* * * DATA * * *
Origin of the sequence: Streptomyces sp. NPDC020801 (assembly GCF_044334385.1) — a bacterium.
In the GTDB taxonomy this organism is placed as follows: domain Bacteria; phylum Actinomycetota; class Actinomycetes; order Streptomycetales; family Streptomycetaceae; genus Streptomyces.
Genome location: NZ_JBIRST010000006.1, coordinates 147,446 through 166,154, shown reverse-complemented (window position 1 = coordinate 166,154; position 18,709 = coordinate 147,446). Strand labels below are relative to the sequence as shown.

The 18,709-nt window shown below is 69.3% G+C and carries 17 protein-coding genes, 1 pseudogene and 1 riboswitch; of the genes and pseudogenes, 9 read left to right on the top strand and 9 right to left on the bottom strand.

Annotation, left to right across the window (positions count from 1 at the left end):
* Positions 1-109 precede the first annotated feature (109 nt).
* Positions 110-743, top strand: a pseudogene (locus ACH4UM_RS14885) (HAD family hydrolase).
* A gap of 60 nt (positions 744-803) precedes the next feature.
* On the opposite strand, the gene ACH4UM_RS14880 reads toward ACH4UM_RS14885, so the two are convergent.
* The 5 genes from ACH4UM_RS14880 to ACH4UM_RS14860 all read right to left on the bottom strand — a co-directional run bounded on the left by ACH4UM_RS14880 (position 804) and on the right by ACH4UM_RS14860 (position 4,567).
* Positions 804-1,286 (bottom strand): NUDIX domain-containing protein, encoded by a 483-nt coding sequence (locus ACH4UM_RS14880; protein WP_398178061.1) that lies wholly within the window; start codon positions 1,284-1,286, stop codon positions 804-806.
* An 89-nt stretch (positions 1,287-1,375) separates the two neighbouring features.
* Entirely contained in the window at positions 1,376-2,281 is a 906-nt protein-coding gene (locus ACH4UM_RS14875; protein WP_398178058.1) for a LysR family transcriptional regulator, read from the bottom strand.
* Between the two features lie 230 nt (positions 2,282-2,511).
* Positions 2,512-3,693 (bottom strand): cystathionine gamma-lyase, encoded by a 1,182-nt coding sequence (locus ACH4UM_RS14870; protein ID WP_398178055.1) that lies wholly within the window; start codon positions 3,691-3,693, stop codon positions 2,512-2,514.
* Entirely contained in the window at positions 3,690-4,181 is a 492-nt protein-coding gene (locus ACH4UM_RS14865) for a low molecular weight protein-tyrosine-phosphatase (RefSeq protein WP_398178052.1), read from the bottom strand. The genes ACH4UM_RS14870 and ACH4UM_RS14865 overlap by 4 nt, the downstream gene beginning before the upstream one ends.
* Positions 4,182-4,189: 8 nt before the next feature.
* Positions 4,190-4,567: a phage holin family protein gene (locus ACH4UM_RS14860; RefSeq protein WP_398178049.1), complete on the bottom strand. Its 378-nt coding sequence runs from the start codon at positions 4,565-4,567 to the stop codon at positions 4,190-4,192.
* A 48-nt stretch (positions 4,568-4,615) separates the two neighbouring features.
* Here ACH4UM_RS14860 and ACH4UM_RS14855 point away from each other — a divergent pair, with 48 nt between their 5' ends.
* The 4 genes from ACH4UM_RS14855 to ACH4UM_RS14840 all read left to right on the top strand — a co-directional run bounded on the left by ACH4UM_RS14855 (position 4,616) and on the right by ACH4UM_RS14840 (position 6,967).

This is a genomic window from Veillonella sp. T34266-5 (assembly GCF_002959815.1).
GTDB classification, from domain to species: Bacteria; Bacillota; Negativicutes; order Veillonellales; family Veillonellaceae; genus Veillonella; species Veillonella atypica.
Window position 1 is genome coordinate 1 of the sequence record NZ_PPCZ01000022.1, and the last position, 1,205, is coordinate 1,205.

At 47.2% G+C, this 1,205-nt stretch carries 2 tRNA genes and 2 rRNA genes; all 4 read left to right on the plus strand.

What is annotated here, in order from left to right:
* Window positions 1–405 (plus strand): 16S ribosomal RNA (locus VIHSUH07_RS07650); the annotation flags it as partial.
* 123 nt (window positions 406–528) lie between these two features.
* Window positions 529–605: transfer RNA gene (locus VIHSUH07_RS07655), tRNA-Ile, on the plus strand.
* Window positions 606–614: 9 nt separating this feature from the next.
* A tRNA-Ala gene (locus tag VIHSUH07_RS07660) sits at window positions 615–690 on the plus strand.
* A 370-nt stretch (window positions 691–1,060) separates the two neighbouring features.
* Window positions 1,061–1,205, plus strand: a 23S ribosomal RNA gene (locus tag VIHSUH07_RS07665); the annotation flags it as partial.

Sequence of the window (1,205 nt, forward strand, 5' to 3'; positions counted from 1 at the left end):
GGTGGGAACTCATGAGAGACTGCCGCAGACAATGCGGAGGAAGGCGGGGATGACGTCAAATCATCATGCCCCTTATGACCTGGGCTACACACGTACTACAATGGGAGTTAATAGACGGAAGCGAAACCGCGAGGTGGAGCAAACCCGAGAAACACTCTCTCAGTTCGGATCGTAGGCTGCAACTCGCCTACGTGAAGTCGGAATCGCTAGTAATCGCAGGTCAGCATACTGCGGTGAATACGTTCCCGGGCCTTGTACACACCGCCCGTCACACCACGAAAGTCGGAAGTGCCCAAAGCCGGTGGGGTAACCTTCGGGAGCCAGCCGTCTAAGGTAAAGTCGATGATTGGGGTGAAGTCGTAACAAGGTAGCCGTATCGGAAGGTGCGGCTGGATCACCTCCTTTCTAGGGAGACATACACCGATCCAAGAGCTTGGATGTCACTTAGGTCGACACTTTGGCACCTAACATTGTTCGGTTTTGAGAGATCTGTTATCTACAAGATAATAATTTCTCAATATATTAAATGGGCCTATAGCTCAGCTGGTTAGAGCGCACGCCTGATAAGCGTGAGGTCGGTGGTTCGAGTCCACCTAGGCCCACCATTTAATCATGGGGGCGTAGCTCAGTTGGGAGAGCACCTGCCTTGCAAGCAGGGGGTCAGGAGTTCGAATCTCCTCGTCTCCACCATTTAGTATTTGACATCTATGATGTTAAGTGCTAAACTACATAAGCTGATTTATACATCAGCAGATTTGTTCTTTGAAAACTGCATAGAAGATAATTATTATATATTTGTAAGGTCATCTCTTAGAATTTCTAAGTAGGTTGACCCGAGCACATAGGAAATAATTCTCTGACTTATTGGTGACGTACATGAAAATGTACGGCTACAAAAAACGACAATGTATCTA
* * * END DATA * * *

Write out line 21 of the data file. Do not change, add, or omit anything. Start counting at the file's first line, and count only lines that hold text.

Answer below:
* The 4 genes from ACH4UM_RS14855 to ACH4UM_RS14840 all read left to right on the top strand — a co-directional run bounded on the left by ACH4UM_RS14855 (position 4,616) and on the right by ACH4UM_RS14840 (position 6,967).